Facebook is building a team to design its own chips

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Facebook seems to be in the early stages of developing its own silicon to power its devices and servers, according to a new Bloomberg report. The company is looking to hire an administrator responsible for putting together an "end-to-end SoC / ASIC, firmware and driver development organization". So the plan is only joining, but the interest of Facebook to be more self-sufficient, and less Depending on external companies such as Qualcomm, becomes the last technological giant to start this way.
Apple already has proprietary chips within its iOS devices and, reportedly, plans to replace Intel processors on Mac computers with its own. Google produces custom AI chips and included its first consumer-focused silicon (an image processor) in Pixel 2 last year. The company is likely to have much larger ambitions as part of its hardware rivalry with Apple. It is said that Amazon is developing chips to improve the artificial intelligence of Alexa.
Facebook job listings are under the category of infrastructure, so it is very likely that the chip team is devoting its efforts to the company's artificial intelligence servers. At this time, the servers, which form the artificial intelligence systems of Facebook, have Nvidia technology. Mark Zuckerberg has said that AI will eventually play an even more important role in marking inappropriate content through the social network than it currently does, although in reality it is not a viable solution to the company's deepest problems.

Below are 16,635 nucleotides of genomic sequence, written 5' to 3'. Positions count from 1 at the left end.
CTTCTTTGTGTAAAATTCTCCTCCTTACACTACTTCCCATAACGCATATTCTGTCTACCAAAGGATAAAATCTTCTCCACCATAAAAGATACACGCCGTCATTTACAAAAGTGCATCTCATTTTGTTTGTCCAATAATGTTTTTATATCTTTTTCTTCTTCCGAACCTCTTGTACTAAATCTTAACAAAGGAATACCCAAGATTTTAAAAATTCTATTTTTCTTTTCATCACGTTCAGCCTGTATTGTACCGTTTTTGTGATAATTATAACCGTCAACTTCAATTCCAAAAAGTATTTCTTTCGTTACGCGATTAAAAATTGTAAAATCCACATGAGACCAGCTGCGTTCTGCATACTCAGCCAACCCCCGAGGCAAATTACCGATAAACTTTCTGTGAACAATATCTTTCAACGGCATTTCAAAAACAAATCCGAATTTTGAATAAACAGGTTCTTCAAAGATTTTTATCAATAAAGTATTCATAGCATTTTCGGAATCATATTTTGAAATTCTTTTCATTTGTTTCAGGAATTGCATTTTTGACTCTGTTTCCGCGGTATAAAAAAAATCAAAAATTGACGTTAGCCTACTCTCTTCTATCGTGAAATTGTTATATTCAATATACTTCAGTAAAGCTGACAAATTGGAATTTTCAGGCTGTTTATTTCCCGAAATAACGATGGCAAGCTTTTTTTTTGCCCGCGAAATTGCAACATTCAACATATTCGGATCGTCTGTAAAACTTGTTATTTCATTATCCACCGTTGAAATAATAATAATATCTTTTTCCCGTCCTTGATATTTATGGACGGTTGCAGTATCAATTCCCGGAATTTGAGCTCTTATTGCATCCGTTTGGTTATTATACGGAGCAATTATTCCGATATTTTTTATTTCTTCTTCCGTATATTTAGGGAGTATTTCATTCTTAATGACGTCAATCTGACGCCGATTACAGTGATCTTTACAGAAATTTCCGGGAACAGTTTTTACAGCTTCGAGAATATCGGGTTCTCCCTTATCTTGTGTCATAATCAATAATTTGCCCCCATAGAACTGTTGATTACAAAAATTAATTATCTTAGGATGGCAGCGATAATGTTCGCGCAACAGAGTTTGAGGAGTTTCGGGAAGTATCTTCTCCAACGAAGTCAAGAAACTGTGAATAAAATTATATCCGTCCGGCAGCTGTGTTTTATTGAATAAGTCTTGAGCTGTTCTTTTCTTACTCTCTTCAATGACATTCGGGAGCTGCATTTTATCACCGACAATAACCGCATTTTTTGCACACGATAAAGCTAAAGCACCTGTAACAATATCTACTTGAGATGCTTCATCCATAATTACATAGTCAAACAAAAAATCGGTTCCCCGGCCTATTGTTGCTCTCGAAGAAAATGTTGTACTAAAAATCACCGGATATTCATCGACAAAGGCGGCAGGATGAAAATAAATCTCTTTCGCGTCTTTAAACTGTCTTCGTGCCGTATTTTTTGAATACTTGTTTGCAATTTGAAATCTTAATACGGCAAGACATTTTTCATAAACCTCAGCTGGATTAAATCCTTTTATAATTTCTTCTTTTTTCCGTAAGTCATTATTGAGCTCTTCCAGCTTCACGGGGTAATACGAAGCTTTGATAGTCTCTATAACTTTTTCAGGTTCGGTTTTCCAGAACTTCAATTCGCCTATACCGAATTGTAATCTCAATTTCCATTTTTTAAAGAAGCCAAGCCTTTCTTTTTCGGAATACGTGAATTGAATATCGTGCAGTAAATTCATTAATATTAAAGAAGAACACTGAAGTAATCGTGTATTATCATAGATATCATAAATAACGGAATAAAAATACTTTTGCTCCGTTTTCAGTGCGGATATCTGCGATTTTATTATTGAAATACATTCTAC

But Facebook could also power smart speakers or future Oculus virtual reality headsets with their own chips. This would allow the company to make the kind of improvements and optimizations that are only possible when hardware and software are tightly integrated throughout the development process. Of course, people still accuse Facebook of spying on them, despite the overwhelming evidence to the contrary, so there could be a bit of a trust problem if the company starts putting its own silicon on consumer devices.


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